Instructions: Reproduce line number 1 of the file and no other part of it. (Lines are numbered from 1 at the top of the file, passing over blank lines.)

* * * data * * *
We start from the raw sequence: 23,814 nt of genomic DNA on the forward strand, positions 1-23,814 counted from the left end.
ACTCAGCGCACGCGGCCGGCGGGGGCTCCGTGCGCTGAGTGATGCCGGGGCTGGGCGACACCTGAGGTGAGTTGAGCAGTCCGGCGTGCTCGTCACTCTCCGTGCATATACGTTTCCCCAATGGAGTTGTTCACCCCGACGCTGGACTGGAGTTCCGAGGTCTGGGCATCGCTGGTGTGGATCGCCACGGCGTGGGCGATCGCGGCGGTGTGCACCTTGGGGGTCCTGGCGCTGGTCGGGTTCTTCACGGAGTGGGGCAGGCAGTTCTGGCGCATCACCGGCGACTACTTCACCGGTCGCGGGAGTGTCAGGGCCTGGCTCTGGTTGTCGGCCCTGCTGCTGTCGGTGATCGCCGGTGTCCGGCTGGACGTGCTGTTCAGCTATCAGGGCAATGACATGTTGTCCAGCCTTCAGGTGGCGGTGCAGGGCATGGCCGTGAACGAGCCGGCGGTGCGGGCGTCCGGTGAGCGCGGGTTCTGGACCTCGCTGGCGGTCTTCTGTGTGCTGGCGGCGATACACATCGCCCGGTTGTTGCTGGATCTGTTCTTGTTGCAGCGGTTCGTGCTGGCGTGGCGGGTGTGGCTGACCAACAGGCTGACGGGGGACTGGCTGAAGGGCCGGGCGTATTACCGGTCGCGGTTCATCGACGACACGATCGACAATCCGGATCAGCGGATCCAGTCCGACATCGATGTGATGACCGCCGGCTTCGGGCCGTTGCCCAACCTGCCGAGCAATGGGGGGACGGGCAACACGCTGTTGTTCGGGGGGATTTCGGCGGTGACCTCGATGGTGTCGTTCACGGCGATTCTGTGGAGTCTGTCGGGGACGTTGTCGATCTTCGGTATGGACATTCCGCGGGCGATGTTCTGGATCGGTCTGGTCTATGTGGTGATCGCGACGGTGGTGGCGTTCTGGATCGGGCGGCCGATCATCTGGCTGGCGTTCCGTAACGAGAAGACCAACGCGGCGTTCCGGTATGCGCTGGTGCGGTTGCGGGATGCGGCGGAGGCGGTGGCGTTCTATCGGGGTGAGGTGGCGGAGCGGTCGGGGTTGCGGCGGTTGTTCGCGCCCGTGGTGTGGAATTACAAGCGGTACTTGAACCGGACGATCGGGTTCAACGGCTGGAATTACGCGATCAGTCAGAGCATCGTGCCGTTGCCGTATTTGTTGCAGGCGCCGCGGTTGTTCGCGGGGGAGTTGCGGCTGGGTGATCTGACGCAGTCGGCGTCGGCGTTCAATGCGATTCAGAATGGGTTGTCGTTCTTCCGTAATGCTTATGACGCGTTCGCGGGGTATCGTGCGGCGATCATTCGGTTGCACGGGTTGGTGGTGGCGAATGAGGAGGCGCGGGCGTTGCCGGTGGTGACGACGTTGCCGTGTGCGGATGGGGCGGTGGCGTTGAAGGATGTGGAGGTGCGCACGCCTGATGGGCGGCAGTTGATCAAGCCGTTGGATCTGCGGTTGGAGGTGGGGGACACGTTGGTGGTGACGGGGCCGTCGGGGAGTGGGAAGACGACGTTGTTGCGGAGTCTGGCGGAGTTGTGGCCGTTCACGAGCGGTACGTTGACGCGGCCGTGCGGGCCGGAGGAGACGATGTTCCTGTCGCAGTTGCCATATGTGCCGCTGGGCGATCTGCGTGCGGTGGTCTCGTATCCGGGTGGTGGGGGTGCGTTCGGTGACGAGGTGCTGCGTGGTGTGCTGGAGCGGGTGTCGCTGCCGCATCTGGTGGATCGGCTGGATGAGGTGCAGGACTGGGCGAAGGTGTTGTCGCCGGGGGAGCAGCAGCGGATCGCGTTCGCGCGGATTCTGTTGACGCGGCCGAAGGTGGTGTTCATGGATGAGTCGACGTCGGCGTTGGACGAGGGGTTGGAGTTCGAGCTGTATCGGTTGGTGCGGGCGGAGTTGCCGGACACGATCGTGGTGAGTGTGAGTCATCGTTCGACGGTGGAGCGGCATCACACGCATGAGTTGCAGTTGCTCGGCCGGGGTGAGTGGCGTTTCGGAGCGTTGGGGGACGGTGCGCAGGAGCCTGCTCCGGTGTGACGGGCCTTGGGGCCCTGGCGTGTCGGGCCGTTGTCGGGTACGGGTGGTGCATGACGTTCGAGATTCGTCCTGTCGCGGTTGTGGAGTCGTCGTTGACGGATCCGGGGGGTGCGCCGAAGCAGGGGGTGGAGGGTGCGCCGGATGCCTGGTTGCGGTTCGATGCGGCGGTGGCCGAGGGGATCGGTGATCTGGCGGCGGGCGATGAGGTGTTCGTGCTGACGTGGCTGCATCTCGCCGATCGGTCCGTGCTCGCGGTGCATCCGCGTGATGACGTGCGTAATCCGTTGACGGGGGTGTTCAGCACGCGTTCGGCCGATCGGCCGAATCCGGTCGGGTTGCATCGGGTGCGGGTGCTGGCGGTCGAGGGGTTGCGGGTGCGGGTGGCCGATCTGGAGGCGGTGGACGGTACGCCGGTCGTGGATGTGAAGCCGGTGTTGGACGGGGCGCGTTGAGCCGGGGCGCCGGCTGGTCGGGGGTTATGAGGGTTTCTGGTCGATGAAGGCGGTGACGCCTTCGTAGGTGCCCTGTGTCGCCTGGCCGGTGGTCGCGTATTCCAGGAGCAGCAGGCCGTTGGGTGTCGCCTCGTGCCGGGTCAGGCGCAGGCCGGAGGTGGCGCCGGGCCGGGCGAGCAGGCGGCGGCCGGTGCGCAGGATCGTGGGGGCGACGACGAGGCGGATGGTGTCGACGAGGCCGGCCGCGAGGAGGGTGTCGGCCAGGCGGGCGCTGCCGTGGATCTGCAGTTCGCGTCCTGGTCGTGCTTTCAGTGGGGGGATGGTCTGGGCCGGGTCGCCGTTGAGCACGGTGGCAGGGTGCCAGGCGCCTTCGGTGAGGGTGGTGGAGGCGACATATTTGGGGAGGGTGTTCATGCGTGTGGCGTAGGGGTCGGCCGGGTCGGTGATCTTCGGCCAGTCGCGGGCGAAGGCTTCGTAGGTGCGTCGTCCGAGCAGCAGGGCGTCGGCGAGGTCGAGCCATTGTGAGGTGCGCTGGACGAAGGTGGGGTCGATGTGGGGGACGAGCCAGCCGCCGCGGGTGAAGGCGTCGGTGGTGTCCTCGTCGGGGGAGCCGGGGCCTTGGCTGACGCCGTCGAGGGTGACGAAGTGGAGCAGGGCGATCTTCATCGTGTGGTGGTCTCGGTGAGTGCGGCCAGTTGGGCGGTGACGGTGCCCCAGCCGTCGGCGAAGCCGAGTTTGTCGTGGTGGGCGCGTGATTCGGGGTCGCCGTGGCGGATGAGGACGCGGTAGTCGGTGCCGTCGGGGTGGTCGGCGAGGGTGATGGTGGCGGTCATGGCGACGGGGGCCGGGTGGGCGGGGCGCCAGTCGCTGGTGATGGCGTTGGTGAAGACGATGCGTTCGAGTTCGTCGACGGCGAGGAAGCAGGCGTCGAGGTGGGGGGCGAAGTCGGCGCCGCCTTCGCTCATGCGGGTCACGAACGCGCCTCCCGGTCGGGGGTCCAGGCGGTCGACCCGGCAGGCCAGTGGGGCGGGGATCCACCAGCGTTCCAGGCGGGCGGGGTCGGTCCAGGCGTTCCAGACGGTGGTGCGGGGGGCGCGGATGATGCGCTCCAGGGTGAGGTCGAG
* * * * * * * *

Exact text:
We start from the raw sequence: 23,814 nt of genomic DNA on the forward strand, positions 1-23,814 counted from the left end.